• Designer James Ernest reminds game publishers to test their final art:

Quote:
This sounds obvious, but I think a lot of publishers don't do it. There are too many games out there where the art seems to interfere with playing the game. And sometimes you just can't see the problem on the computer screen.

• Designer Grant Rodiek explores how to go from that important first step — figuring out the core gist of your game concept — to staying true to that concept as the design progresses toward completion:

Quote:
Firstly, you need to understand what your game is trying to accomplish. I think far too many designers are hyper focused erroneously on mechanism or theme. Noting you wish to make a worker placement game isn't sufficient. This is a well-established formula. A far superior goal would be to focus on a unique worker placement experience, and to hypothesize how that will come about...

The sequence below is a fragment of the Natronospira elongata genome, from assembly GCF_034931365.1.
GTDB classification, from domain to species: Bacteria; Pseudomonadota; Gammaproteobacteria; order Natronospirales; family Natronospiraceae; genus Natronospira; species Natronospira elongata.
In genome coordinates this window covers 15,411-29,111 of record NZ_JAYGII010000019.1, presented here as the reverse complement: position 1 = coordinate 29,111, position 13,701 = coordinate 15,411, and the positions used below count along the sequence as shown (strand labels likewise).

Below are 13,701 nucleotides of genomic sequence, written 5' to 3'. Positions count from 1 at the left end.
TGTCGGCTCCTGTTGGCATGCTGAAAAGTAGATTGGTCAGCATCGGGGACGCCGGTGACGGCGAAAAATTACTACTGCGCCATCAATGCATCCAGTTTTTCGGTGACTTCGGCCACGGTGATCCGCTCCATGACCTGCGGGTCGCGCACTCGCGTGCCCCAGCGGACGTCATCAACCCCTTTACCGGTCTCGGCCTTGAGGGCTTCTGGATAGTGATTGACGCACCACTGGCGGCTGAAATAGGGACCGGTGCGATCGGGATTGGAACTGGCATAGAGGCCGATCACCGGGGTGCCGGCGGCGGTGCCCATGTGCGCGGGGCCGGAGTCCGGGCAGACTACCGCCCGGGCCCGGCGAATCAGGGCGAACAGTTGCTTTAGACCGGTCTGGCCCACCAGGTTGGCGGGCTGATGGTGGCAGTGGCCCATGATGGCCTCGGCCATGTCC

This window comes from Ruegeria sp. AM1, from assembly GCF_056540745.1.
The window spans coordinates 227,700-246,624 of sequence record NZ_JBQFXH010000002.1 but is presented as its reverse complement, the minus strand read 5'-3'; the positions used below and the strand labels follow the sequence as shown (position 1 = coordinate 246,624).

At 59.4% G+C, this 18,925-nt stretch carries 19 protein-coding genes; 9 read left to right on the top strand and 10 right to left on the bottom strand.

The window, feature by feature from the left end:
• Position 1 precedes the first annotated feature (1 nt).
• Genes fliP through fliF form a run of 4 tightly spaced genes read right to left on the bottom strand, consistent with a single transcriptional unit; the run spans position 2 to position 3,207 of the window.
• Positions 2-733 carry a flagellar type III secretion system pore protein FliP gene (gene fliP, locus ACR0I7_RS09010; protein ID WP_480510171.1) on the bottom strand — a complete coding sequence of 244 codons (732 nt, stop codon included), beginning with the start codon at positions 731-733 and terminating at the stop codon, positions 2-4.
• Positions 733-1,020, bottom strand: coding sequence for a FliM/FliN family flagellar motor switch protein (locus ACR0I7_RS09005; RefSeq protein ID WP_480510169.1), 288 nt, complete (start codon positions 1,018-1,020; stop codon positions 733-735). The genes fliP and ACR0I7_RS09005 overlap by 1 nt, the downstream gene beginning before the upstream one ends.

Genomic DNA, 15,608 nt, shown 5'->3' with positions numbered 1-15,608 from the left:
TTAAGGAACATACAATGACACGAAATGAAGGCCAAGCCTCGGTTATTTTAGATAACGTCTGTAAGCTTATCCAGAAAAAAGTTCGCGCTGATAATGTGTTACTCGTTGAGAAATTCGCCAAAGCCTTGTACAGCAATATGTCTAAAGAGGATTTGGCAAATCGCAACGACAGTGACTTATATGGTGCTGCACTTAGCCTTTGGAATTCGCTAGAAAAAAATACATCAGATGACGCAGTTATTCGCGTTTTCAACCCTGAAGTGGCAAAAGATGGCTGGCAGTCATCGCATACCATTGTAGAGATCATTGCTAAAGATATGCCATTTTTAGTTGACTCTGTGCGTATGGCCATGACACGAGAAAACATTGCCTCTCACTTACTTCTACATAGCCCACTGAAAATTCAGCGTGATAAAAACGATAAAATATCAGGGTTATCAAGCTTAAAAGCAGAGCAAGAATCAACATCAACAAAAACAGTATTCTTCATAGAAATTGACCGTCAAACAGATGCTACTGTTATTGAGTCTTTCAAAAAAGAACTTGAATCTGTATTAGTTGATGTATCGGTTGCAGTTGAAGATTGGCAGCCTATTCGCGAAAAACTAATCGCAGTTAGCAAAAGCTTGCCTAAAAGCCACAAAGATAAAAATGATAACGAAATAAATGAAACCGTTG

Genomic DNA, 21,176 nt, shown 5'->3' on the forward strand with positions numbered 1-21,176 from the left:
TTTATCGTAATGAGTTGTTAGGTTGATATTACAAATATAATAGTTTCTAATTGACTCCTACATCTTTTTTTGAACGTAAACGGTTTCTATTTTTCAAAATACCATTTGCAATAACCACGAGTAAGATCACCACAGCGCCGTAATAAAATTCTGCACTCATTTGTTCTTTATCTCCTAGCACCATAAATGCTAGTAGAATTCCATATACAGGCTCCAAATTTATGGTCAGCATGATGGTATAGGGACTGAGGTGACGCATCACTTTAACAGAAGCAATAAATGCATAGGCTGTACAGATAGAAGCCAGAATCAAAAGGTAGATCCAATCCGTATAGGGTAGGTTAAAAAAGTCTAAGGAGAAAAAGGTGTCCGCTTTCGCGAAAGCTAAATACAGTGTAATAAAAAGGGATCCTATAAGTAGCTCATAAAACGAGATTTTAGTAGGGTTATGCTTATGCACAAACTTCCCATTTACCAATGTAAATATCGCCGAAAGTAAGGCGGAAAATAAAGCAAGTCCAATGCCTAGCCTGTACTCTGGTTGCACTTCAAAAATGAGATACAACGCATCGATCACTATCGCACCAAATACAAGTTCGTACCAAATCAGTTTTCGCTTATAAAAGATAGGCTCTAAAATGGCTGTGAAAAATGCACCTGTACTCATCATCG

Many years ago, I was trying to make a deck-building game. That was my goal. Guess what? I accomplished precisely that, and relatively quickly, too! But I also realized I had made a lousy version of Ascension.

He details this process with his current work-in-progress Gaia:

Quote:
For Gaia, I wanted to make a game about pre-constructed decks that felt satisfying in a limited card pool. I wanted a head to head experience that had a strong spatial component, particularly leaning towards tiles...

For Gaia, I needed to slowly verify the following elements:

• A limited card pool can support a variety of play styles.
• The spatial element is integral to the experience.
• There is sufficient complexity to provide legs, but not so much that people cannot dig through the pieces.
• The victory condition drives interaction.
• As a player's deck is limited (9 cards), how you play your cards is compelling.
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Links: Hippodice Winners for 2016, Stinging Criticism & Escape Room History